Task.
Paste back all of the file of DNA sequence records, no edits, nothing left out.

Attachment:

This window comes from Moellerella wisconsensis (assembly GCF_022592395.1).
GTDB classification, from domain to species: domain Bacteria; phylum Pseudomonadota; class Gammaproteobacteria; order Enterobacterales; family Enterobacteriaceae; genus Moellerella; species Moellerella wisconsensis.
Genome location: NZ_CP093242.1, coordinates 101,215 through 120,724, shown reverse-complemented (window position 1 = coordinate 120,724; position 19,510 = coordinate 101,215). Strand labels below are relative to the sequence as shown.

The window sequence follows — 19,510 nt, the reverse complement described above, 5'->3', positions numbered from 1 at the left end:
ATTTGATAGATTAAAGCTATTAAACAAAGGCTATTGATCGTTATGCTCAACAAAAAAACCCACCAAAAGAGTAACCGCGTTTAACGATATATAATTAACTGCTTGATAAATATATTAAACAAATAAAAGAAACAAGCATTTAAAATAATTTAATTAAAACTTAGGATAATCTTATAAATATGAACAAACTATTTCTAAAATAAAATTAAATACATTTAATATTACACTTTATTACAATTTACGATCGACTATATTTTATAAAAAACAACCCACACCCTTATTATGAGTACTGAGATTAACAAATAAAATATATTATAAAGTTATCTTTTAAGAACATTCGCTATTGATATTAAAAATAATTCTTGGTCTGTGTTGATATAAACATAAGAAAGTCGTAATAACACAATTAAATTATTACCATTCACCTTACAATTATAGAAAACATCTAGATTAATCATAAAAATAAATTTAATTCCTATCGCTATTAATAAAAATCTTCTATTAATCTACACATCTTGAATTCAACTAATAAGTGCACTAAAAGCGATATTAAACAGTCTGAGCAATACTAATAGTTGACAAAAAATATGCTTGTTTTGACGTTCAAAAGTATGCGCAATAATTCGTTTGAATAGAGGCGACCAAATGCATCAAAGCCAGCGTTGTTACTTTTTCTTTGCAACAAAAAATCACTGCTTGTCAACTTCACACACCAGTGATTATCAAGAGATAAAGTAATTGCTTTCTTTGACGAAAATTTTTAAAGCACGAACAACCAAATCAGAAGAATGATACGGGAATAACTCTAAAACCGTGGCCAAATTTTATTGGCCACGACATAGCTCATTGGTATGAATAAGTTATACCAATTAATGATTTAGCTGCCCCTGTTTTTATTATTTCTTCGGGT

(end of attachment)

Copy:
This window comes from Moellerella wisconsensis (assembly GCF_022592395.1).
GTDB classification, from domain to species: domain Bacteria; phylum Pseudomonadota; class Gammaproteobacteria; order Enterobacterales; family Enterobacteriaceae; genus Moellerella; species Moellerella wisconsensis.
Genome location: NZ_CP093242.1, coordinates 101,215 through 120,724, shown reverse-complemented (window position 1 = coordinate 120,724; position 19,510 = coordinate 101,215). Strand labels below are relative to the sequence as shown.

The window sequence follows — 19,510 nt, the reverse complement described above, 5'->3', positions numbered from 1 at the left end:
ATTTGATAGATTAAAGCTATTAAACAAAGGCTATTGATCGTTATGCTCAACAAAAAAACCCACCAAAAGAGTAACCGCGTTTAACGATATATAATTAACTGCTTGATAAATATATTAAACAAATAAAAGAAACAAGCATTTAAAATAATTTAATTAAAACTTAGGATAATCTTATAAATATGAACAAACTATTTCTAAAATAAAATTAAATACATTTAATATTACACTTTATTACAATTTACGATCGACTATATTTTATAAAAAACAACCCACACCCTTATTATGAGTACTGAGATTAACAAATAAAATATATTATAAAGTTATCTTTTAAGAACATTCGCTATTGATATTAAAAATAATTCTTGGTCTGTGTTGATATAAACATAAGAAAGTCGTAATAACACAATTAAATTATTACCATTCACCTTACAATTATAGAAAACATCTAGATTAATCATAAAAATAAATTTAATTCCTATCGCTATTAATAAAAATCTTCTATTAATCTACACATCTTGAATTCAACTAATAAGTGCACTAAAAGCGATATTAAACAGTCTGAGCAATACTAATAGTTGACAAAAAATATGCTTGTTTTGACGTTCAAAAGTATGCGCAATAATTCGTTTGAATAGAGGCGACCAAATGCATCAAAGCCAGCGTTGTTACTTTTTCTTTGCAACAAAAAATCACTGCTTGTCAACTTCACACACCAGTGATTATCAAGAGATAAAGTAATTGCTTTCTTTGACGAAAATTTTTAAAGCACGAACAACCAAATCAGAAGAATGATACGGGAATAACTCTAAAACCGTGGCCAAATTTTATTGGCCACGACATAGCTCATTGGTATGAATAAGTTATACCAATTAATGATTTAGCTGCCCCTGTTTTTATTATTTCTTCGGGT